How long have you been a bike commuter?
I started commuting by bike on a regular basis in 1979 and have been doing so almost daily since then (34 years).

Why did you start riding your bike to work and how long is/was your commute?
There were several reasons why I started to bike to work. I understood the health, economic, and environmental benefits of biking and since I had a short, 3 mile commute, I decided to bike instead of buying a second car and driving. I could commute by bus when necessary, which was very rare, maybe 3 or 4 times a year.

How does Bike Commuting help you with your lifestyle (economics, health, relationships)?
Since I retired from working full time my bike commuting to work has transformed to using a bike for almost all other local trips. I’m 64 years old and have been able to maintain the same weight as when I was in high school. I take no prescription drugs other than for minor medical procedures and usually only visit the doctor once a year for a physical. I think I’m a happier, more well-adjusted person because I get regular exercise by riding. My wife and I enjoy riding together as well. One caveat; I now use sunscreen whenever I go outside. Bike commuters are exposed to the sun more than others and we need to protect ourselves from the harmful effects of UV rays.

What do you do for a living and in what city/town do you bike commute?
When I worked full time I was a geographer with the U.S. Geological Survey in Reston, VA. Since I left the Survey in 1999 I’ve worked part time in several different jobs: as a legislative aide to a local politician, as a bike shop employee (at bikes@vienna), as a bicycle skills teacher, and now as the head of a local bicycle advocacy non-profit (volunteer). I’ve made a conscious decision to work in places where I can easily bike.

Bruce (3rd from left) with other FABB members at Bike to Work Day 2013

 

 

 

 

 

 

 

 

 

 

 

 

 

 

What kind(s) of bike do you have?

Lately I’ve been mostly using a Brompton folding bike. It has six gears, fenders and a rack and a front carrier block that holds a large bag. The bike is great for taking on Metrorail and bus and is a fun way to get around. For longer commutes or trips where I need to haul more stuff I use a Bruce Gordon touring bike outfitted with fenders, front (occasionally) and rear rack, and large panniers. I used that bike to travel cross country in 1999. I also own a recumbent tandem that I ride with my wife, a beater bike for parking at Metro, and a short wheelbase recumbent that doesn’t get much use these days.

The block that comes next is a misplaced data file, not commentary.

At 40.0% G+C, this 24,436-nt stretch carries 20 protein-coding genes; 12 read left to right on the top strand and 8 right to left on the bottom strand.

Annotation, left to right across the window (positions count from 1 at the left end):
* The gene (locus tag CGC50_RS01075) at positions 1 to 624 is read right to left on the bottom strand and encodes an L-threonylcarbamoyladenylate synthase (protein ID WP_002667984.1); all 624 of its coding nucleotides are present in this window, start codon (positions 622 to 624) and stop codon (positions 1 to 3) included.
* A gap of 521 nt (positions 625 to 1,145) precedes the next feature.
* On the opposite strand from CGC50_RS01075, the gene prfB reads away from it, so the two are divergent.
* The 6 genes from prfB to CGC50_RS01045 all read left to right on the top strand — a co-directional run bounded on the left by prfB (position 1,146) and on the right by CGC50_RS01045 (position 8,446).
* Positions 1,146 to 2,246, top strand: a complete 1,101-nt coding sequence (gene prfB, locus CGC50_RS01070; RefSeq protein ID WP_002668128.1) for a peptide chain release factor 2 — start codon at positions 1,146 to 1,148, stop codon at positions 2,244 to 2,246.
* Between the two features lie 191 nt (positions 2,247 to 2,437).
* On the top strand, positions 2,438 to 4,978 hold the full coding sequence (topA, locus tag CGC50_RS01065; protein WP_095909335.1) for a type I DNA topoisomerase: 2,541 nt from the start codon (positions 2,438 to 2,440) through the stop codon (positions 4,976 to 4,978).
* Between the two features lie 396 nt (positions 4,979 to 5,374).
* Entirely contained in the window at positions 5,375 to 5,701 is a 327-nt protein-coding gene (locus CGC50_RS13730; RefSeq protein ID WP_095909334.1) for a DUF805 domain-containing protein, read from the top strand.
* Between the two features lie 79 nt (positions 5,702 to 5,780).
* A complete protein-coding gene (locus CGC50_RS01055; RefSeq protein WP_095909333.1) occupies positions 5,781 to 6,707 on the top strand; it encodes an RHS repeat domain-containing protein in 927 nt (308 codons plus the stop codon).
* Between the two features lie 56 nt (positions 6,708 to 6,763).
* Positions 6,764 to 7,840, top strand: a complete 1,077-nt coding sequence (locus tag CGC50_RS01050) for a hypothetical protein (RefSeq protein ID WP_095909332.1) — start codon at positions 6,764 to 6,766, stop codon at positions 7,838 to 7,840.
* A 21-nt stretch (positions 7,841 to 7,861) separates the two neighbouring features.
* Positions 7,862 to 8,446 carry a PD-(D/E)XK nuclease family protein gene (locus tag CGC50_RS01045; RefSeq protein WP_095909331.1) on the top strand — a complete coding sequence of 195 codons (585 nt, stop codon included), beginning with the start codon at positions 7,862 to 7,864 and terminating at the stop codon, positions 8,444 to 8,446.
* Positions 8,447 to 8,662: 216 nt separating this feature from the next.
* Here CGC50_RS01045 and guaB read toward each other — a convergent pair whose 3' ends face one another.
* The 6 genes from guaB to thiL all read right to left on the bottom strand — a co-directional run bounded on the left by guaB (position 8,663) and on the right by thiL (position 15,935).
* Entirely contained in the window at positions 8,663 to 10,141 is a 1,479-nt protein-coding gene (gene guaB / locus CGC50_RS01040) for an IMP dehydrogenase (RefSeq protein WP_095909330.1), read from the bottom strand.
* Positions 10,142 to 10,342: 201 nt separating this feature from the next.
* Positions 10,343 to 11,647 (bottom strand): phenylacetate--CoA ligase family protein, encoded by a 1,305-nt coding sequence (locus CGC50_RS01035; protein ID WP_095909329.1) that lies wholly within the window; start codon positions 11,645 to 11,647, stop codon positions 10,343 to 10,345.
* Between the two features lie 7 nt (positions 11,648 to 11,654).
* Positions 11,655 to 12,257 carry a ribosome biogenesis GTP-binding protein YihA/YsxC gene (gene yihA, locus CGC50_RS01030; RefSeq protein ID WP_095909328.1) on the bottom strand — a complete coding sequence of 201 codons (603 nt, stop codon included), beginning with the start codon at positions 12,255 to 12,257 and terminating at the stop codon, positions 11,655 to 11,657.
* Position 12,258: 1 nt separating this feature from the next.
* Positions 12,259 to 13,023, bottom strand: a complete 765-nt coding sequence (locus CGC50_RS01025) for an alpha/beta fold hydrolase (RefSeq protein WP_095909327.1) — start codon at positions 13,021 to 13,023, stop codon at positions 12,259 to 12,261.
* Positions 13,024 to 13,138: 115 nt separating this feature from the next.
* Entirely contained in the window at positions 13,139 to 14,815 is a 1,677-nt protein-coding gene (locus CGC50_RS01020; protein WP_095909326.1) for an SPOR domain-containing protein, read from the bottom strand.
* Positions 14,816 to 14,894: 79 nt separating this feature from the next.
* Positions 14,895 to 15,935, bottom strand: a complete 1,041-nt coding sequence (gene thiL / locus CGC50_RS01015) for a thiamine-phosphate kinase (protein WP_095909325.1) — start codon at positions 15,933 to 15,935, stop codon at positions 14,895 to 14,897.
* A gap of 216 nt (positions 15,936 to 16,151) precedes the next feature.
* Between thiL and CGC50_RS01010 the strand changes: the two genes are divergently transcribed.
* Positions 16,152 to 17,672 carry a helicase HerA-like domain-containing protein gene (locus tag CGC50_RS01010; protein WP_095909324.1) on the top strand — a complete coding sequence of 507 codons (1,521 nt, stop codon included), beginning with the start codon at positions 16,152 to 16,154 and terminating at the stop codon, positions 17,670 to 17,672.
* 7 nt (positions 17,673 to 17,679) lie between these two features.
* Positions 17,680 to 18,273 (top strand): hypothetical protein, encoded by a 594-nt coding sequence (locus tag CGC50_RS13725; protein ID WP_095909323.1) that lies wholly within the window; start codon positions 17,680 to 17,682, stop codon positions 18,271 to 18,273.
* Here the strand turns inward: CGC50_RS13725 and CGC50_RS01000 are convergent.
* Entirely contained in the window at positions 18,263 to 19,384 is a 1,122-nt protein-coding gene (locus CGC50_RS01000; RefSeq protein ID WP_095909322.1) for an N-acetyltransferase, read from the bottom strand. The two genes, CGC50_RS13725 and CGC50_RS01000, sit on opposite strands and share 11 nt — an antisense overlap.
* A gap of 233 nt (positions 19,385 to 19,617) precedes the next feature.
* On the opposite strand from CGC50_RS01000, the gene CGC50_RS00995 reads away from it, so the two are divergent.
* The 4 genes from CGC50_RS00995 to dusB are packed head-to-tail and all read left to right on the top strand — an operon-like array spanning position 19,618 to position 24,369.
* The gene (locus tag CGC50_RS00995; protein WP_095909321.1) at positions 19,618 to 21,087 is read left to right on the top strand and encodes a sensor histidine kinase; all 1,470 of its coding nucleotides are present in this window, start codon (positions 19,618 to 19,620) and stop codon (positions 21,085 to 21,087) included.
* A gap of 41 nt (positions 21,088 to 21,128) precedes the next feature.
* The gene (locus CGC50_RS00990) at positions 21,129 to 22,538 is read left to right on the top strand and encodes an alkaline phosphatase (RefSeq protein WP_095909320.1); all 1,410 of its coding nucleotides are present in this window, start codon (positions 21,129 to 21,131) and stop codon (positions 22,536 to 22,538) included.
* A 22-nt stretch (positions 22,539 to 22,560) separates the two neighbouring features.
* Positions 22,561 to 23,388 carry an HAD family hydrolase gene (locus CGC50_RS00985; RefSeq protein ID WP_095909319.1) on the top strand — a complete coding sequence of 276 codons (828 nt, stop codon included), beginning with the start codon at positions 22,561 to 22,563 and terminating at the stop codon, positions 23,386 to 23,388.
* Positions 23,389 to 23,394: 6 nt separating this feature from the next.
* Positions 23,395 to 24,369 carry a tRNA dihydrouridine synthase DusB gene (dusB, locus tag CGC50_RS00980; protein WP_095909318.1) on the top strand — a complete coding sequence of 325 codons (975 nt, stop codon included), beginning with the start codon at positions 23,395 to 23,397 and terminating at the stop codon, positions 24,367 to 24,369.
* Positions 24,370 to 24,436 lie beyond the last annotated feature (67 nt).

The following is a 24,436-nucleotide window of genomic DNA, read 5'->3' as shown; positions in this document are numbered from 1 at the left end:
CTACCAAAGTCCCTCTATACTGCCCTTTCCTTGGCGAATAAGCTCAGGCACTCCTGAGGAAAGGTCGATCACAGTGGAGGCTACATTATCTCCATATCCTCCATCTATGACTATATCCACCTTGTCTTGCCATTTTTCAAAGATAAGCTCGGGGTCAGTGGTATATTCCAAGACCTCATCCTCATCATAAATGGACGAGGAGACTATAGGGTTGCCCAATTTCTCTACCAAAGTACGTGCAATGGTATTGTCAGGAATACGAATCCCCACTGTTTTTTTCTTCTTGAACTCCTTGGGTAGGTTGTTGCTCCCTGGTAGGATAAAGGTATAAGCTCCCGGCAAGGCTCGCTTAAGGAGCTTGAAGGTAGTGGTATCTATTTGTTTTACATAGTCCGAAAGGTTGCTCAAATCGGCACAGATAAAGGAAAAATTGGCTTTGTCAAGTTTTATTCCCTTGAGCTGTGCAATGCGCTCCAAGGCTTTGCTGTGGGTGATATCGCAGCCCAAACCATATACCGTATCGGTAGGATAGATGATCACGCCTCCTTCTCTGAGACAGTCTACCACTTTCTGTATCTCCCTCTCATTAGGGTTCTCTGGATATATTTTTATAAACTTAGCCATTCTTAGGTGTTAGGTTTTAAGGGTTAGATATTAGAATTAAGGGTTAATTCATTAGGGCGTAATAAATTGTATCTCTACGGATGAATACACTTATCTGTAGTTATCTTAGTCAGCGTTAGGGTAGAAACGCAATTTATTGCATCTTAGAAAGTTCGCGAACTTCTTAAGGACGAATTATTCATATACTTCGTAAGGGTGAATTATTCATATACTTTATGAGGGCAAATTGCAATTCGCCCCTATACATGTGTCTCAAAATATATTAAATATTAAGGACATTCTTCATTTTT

Any funny or interesting commuting story that you may want to share?
I’ve helped many motorists who have car problems. When traveling on a bike it’s harder to pass by someone in need.

Bruce at the 2012 Fairfax Bike Summit

What do people (coworkers, friends) say when you tell them that you are a bike commuter?
Most people have never tried riding a bike to work so the concept is foreign to them. I tell them that it’s easier than they think and that they should try it one day. It takes a little planning but most people can easily ride farther than they think. Bike to Work Day is a great time to encourage co-workers to try biking. I know many people who rode for the first time on Bike to Work Day and have continued to bike commute at least some of the time since then.

How about bicycling advocacy? Are you active in any local or regional advocacy groups?
I’m on the Board of Directors of the Washington Area Bicyclist Association and chair of their advocacy committee. I’m also one of the founders and now chairman of Fairfax Advocates for Better Bicycling (FABB), a local volunteer non-profit advocating for better bike conditions and policies in Fairfax County, VA. I’m also a member of the League of American Bicyclists and a League Cycling Instructor.

Anything else that you want to share with us?
The world would be a healthier, happier place if more people took short trips by bike.

 

The business of bicycling

I stumbled across the following essay series a few months ago, but forgot to share it with you. It’s from the website Triple Pundit, and is a collection of articles sponsored by People for Bikes. Click here to visit the Triple Pundit page.

triple_pundit

All of the articles in the collection are thought-provoking and worth a read. The one in particular, though, that caught my eye was this one:

If you own a business and want to encourage your employees to use a bicycle to get to and from work, there’s an excellent article right here to help.

Even if you’re not in a position to call the shots at your company, some of the tips and tools in that article may come in handy…even if only to encourage your coworkers to join you on two wheels. And, if you can bend the ear of a sympathetic owner/manager, who knows…you might just be the person who gets to implement a bike-commuting incentive program for your company!